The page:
convert to inert sum representation - a formal power series
convert to sum representation
Optional arguments for Global conversions
convert( expr, Sum, opts, Sum_opts );
convert( expr, sum, opts, Sum_opts );
valid Maple expression, equation, set, list, or similar structure
(optional) arguments as described in convert/to_special_function
(optional) any of the following arguments intrinsic to a Sum:
expansionvariable = x
indicates the expansion variable - the rhs could be any name
dummy = n
indicates the dummy (summation) variable - the rhs could be any name
x = a
the lhs and rhs respectively indicate the expansion variable and expansion point
a function name with an expansion variable as argument, representing the "kth coefficient" of the series expansion
method = value
indicates the method to be used; value can be any of: default, Local, Global, rational, exponential, hypergeometric
makereal = value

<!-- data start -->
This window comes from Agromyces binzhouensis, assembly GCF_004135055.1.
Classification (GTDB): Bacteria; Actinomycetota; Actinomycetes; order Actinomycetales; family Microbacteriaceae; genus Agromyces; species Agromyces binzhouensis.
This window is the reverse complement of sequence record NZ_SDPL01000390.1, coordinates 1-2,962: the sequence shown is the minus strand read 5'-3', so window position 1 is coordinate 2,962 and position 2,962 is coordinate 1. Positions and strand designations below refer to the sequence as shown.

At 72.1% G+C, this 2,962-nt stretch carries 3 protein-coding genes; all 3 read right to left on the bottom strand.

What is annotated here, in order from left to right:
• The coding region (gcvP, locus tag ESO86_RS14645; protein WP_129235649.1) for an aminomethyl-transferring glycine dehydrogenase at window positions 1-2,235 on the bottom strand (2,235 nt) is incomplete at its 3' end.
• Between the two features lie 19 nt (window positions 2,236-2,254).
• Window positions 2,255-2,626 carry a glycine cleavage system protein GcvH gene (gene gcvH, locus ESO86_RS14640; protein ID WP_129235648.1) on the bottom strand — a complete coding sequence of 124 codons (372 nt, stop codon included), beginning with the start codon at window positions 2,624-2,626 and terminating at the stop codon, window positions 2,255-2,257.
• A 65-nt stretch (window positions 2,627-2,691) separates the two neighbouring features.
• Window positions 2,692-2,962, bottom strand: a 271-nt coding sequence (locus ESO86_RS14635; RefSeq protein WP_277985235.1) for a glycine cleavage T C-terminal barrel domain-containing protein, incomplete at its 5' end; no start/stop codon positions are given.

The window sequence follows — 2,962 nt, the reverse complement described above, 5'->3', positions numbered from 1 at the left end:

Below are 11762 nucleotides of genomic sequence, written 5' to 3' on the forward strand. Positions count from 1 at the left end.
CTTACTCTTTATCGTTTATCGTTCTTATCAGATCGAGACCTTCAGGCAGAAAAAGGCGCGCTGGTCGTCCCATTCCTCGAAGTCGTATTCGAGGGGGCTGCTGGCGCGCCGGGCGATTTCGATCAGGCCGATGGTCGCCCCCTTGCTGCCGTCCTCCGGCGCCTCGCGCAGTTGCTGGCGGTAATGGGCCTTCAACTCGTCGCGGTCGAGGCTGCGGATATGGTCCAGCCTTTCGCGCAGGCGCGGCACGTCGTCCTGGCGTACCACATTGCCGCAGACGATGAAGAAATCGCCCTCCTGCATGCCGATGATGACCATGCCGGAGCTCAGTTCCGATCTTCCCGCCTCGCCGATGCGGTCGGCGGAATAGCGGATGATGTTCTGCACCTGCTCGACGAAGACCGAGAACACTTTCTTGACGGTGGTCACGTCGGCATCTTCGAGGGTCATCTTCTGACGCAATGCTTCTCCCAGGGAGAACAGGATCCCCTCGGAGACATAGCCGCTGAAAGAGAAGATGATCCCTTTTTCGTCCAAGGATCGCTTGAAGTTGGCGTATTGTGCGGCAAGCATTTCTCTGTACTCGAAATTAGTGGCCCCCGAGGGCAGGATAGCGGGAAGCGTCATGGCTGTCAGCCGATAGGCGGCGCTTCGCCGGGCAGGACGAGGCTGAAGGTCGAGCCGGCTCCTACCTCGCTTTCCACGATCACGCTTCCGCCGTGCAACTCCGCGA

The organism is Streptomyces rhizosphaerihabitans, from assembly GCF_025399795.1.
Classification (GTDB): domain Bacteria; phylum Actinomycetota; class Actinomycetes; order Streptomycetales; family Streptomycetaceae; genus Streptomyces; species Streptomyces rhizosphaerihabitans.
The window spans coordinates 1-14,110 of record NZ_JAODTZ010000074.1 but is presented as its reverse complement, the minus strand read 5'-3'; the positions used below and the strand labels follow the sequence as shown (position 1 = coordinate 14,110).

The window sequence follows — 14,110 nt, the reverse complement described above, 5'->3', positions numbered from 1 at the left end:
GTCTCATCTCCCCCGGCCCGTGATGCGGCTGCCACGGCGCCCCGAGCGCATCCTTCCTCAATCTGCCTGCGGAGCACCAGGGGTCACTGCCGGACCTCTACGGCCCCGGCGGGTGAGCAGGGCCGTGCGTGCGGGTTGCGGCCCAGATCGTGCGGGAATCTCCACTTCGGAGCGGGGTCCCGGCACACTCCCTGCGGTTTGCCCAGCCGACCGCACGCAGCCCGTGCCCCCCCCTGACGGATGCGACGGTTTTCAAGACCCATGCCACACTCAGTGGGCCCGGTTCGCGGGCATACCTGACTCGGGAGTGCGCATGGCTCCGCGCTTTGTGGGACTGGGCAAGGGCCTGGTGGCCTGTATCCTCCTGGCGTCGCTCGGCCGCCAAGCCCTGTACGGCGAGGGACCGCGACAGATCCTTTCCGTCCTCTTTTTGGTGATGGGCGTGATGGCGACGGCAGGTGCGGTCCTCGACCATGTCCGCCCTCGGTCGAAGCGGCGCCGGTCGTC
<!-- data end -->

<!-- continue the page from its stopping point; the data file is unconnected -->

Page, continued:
indicates that a series with real coefficients should be returned; value can be true or false
differentialorder = n
indicates an upper bound for the order the intermediate differential equation used to represent expr; n can be any positive integer
dir = value
indicates the direction of the limit computation for initial values; value can be any of: default, left, right, real, or complex
recurrence = value
indicates that the output should be a recurrence for b(k) when a closed form for these coefficients, to represent expr as a Sum, cannot be computed; value can be true or false